Today was the day of Mariage Frères.
Mariage Frères, for those of you who don’t know, is quite possibly the most wonderful tea store I have ever been in – and this coming from a lady who grew up with Murchies and Silk Road. Not only are the tea blends delicious, but the whole feeling of the shop is like walking into another time. The clerks are young and clean shaven men dressed in slightly rumpled, cream coloured linen suits. Dark wood and artfully arranged tea pots create a cosy but aristocratic atmosphere. Wafts of incredibly scented teas fill the nooks and crannies as canisters are carefully opened and closed.
I have been in twice before – once for afternoon tea and curiosity’s sake, and once to buy tea for myself so that I can start my winter mornings properly with a smokey black tea.
Today however, is a little bit different. Today I have a list tucked into my purse from Judy and Pascale for all the tea either of them will need for the next year. I start by telling my particular smartly dressed clerk that I don’t speak french very well – I’m improving but I don’t have a lot of vocabulary for tea equipage. We proceed in a mixture of french and english, something that is becoming more and more common as I get more comfortable with speaking and asking questions. I’m getting the knack of using french even when the shopkeepers speak english, and only switch when I don’t know the right word.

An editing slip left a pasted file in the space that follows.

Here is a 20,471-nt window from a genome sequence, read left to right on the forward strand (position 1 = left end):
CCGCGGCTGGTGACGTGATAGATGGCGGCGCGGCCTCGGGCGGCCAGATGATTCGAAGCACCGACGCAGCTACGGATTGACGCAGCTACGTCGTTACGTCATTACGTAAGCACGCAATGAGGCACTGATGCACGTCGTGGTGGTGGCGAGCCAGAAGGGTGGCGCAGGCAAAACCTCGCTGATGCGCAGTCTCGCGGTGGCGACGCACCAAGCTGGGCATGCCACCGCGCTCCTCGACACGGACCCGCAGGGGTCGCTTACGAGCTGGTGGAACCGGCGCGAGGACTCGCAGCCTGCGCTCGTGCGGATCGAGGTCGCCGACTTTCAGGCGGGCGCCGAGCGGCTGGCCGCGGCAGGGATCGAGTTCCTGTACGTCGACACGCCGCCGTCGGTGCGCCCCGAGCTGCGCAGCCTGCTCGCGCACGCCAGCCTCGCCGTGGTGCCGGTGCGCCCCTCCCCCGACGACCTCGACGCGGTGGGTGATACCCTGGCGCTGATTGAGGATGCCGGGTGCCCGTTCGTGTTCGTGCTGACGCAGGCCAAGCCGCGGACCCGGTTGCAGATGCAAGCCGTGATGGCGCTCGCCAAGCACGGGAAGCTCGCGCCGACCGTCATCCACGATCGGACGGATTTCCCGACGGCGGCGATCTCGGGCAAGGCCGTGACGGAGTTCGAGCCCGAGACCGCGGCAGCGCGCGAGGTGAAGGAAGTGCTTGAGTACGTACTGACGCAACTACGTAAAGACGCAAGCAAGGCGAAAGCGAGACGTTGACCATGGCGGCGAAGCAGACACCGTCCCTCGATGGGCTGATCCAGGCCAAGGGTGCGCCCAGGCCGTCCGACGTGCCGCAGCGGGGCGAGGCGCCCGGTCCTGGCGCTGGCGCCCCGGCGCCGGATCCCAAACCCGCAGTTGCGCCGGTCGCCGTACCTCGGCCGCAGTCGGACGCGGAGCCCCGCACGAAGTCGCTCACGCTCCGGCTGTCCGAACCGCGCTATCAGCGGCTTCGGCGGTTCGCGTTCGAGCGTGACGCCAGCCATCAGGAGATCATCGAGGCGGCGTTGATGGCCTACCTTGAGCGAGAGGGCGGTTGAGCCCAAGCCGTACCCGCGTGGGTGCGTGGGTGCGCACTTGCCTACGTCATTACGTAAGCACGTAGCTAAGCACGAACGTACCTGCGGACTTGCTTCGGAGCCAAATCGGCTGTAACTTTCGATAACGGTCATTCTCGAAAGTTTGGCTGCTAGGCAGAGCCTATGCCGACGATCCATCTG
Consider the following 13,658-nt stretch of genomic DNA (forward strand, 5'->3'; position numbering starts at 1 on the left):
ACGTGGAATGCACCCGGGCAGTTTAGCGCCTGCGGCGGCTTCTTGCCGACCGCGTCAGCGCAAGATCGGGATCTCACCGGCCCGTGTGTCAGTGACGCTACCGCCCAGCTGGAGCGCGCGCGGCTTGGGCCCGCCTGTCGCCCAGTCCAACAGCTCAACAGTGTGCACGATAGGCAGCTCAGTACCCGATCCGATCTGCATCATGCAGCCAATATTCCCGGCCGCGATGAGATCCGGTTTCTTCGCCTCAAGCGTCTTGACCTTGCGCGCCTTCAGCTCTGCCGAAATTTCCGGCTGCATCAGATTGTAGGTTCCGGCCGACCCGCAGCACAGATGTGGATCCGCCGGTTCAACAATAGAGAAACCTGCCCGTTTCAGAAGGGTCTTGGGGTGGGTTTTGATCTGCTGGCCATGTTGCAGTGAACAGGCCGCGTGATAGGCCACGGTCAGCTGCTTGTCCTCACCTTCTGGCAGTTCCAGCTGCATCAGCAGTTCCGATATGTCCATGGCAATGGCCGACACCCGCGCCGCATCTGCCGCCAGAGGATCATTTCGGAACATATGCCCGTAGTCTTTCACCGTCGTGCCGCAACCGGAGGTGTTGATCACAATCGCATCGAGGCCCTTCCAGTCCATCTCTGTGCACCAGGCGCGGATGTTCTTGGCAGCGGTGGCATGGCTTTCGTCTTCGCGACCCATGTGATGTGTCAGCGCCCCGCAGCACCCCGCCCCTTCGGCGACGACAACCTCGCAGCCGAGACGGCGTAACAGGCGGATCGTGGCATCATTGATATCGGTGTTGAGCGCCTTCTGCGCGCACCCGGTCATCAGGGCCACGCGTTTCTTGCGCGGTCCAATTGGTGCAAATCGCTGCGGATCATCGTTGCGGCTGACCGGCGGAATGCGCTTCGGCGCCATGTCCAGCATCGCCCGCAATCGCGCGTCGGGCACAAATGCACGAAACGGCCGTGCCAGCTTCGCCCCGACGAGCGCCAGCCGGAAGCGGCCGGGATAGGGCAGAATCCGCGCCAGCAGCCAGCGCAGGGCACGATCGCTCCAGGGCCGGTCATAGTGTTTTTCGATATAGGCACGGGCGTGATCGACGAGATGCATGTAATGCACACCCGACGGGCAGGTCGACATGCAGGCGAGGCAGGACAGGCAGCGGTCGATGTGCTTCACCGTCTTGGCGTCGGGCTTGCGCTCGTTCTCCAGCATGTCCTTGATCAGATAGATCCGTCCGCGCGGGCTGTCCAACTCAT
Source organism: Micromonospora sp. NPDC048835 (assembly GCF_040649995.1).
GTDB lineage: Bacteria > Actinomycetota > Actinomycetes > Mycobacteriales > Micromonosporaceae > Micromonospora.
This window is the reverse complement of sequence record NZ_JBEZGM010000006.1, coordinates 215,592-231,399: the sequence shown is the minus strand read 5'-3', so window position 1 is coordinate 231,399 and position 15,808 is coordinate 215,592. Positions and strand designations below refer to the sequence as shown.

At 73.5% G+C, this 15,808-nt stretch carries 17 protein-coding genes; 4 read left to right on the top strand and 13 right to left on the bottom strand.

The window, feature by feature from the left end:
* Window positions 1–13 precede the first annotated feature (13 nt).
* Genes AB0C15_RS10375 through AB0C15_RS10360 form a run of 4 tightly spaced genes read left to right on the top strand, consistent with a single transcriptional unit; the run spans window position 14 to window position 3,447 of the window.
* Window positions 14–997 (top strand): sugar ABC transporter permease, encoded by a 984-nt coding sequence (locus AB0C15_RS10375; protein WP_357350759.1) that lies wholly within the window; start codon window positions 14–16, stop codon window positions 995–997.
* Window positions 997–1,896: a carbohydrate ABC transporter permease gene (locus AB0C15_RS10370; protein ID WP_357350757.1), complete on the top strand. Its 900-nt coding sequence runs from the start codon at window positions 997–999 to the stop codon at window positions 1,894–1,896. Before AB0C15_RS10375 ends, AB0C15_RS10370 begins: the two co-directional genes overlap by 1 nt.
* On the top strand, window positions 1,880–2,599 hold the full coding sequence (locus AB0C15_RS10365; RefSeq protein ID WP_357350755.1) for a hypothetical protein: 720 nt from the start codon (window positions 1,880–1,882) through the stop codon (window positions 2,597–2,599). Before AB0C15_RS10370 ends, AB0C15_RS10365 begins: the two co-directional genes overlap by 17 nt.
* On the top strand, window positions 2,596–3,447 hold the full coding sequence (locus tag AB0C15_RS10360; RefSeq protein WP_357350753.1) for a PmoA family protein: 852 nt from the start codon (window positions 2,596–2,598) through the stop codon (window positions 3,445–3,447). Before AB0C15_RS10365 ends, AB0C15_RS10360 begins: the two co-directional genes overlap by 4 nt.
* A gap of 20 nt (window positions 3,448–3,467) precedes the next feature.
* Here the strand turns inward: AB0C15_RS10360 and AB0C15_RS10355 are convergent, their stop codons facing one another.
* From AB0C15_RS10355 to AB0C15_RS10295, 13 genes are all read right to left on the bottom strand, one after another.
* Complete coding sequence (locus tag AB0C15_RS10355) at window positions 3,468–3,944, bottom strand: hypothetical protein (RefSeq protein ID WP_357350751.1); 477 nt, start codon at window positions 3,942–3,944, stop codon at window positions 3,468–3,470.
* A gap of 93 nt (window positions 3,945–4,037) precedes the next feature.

If you buy five hundred grams of tea at Mariage Frères you get a ten percent discount. I dive in: five hundred grams of Marco Polo (green), five hundred grams of Sakura 2000, five hundred grams of…I can feel the eyebrows of the clerk inching closer to his hairline as my stack of tea grows – he is however also clearly enjoying himself. Half way through my order we move counters to one on the side where there is not quite as much traffic.
The tea is weighed using an old fashioned scale and counterweights. Glass display cases show sugar spoons, tea strainers, and elaborate china. The customers who come in know, for the most part, quite definitively what they want. For those who don’t know there is a list: to be honest it’s more overwhelming than helpful as there are so many choices.
I finish by buying myself a small amount of rooibus to drink in the afternoon and at night. Not knowing where to start with the list, I simply ask what is recommended, and leave with not only a floral and fragrant tea for everyday, but two samples of other ones to try. When I finally say, “C’est tout,” my assistant looks at all of the tea he has bagged and raises his eyebrows for real this time, and I feel like I can sense a wink even though his eyes don’t twitch.
The bag I leave the store with is not only large but heavy. I’ll be back at least once more before leaving Paris, this time to stock up my own cupboard before heading down south. Maybe even for another scone and the sheer experience of Marriage Frères.